that use the surfaces to which they're attached to replace bulky speakers
(I bought an earlier version of this in the 80's - but they're much
smaller and more efficient now). The new low energy Bluetooth 4.0
wireless standard is allowing smart phones to be used for almost anything
- from bicycle racing (see Vancouver's
Sound of Motion), to health monitoring of your vital signs - great in
hospitals because it eliminates the cables, to controlling your home
automation system and keeping an eye on your kids. A fun, but silly,
innovation entailed the integration of a bottle opener with an iPhone
case! You can also turn your phone into a DJ-mixing console.
Home automation and control products proliferated. A number of companies
were offering smart versions of the common 110VAC electrical outlet that
included integrated ports for a USB plug to let you charge portable
devices and a WIFI or Zigbee capability to let you switch it on or off
from practically any device (smartphones, tablets, laptops and even smart
TVs) - no matter where it's located - using an appropriate app. To connect
your home heating/air conditioning and other appliances to the internet,
all you need is a small, inexpensive hardware interface from
Global Cache - a critical missing link.
There were some very cool camera and photography products. The camera that
lets you take pictures and then focus them later won a best-of-show award
(see above link).
Vancouver company, exhibited the latest versions of its award winning NEO
PhotoKiosk Software. And then there's
Tamaggraphy from Montreal's
Tamaggo with its very cool handheld 360-degree imaging device that
lets you capture high-resolution (14Mp) navigable images with just one
click. It's way beyond those old, stitched-together photo panoramas from
In the audio and sound
category, Vancouver-designed high end audio products by
Edifier won an award for its ultra-compact "Sound-to-Go" product.
Lytro won the
Last Gadget Standing SuperSession competition, beating nine other
finalists, including the Playstation Vita, Autom Robot, Cotton Candy, WIMM,
Origami, Svivl, Basis Body Band, Lenovo Yoga and Samsung Note. LG's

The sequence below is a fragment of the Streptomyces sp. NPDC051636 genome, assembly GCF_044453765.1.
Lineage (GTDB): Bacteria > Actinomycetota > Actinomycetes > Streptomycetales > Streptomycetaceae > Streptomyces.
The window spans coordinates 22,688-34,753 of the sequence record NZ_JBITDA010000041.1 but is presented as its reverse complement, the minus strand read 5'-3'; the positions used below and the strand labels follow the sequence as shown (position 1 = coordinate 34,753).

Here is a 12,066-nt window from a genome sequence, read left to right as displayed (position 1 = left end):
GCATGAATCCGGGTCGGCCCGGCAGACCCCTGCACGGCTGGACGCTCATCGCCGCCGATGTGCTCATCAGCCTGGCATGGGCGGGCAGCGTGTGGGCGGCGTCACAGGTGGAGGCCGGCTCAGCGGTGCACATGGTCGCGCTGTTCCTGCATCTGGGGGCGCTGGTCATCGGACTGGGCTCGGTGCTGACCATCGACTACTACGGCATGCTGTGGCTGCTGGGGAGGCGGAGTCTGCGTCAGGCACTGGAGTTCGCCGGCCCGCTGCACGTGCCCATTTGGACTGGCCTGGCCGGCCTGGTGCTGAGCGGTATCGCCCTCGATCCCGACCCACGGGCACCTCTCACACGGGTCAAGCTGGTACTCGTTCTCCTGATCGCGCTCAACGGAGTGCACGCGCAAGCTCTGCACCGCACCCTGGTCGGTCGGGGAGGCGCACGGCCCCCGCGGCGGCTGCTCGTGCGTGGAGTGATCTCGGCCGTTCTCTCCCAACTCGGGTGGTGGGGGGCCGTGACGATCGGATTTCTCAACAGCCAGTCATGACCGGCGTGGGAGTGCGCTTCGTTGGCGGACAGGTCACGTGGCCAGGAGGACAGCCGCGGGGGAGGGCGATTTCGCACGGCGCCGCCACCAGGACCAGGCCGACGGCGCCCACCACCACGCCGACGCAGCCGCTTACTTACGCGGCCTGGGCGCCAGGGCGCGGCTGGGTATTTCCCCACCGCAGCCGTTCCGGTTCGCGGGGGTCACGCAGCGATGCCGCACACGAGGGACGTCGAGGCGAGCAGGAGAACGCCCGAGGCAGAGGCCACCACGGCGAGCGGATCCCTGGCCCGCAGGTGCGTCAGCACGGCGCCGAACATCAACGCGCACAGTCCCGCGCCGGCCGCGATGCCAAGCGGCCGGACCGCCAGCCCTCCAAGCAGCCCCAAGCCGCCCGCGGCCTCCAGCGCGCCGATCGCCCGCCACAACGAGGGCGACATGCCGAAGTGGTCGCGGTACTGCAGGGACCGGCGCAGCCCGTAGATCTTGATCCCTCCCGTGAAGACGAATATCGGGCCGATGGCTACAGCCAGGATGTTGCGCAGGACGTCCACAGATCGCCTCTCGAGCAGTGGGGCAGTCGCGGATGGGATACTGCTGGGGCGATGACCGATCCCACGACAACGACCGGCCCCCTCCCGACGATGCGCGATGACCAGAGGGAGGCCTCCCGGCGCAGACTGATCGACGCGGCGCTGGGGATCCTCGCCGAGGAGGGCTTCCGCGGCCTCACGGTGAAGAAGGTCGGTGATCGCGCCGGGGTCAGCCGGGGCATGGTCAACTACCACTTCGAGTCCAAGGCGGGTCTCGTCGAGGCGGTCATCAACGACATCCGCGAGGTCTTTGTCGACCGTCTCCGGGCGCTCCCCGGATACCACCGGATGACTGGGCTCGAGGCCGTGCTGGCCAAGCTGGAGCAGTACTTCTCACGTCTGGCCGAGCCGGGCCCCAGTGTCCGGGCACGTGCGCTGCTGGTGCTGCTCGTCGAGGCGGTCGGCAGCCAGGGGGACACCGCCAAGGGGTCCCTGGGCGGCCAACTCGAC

55-inch OLED TV was named
CNET's Best of CES winner, with Razer's Project Fiona winning the
People's Choice online voting award.
There was no shortage of mobile accessories and gadgets at CES. A good
example is Vancouver’s
Vivick that produces and markets accessories for the full range of
Apple products, including the MacBook, iPad, iPod and iPhone, as well as
PC laptop tools and enhancements, portable rechargers, headphones, earbuds,
Bluetooth devices and more.
My Wish List
So, I didn't see anything at CES that blew me away. What would? What I'd
really like to see is not a revolutionary product but, rather, a
revolutionary Canadian company making a global impact in this marketplace.
With the demise of Nortel and the decline of RIM, we absolutely must do
more to spur innovation. The Americans, too, are feeling the pinch from
the Koreans, Chinese, and Europeans and they, as well as we, are wondering
how to foster innovation.
The high-level panel discussion on innovation that I attended showed no
inspiration in this regard. We need to encourage entrepreneurs to grow
more companies, some of which may just become global leaders. We can start
by facilitating investment through incentives while also eliminating many
impediments to innovation (eg. securities regulations and taxes on
stock ownership benefits) that currently exist.
Not to put all the onus on government, innovation and greatness starts
with each of us. For budding entrepreneurs, I suggest taking a page out of
Steve Jobs's book - think different
and do something that's insanely
Simon Fraser University's TIME Centre
in downtown Vancouver recently
expanded to SFU's
campus (Discovery Park) to offer incubator offices to entrepreneurs at
is an acronym for Technology, Innovation, Mentorship, and
Entrepreneurship. It's more than just an incubator. Complete,
ready-to-go furnished offices with high speed internet, servers, telephone
and fax, printing, etc. are only the beginning.
New Ventures BC,
Vancouver Enterprise Forum, the
Vancouver Greentech Exchange, the
VANTEC Angel Network,
WUTIF Capital and
GreenAngel Energy all make TIME their home.
Within TIME there is also the TIME Business Centre
(a little like an airport business lounge but without booze) that is open
to technology entrepreneurs and business people to use as a drop-in
downtown office facility. Need to plug-in? Make some calls? Do some work?
Hold a meeting? There are some great facilities for holding your company's
AGM. Why hang out at MacDonald's when you can work productively at the
TIME Centre? Drop by and check it out! It is located at SFU's downtown
campus at 515 West Hastings St. You won't believe the price!
www.sfu.ca/time for info.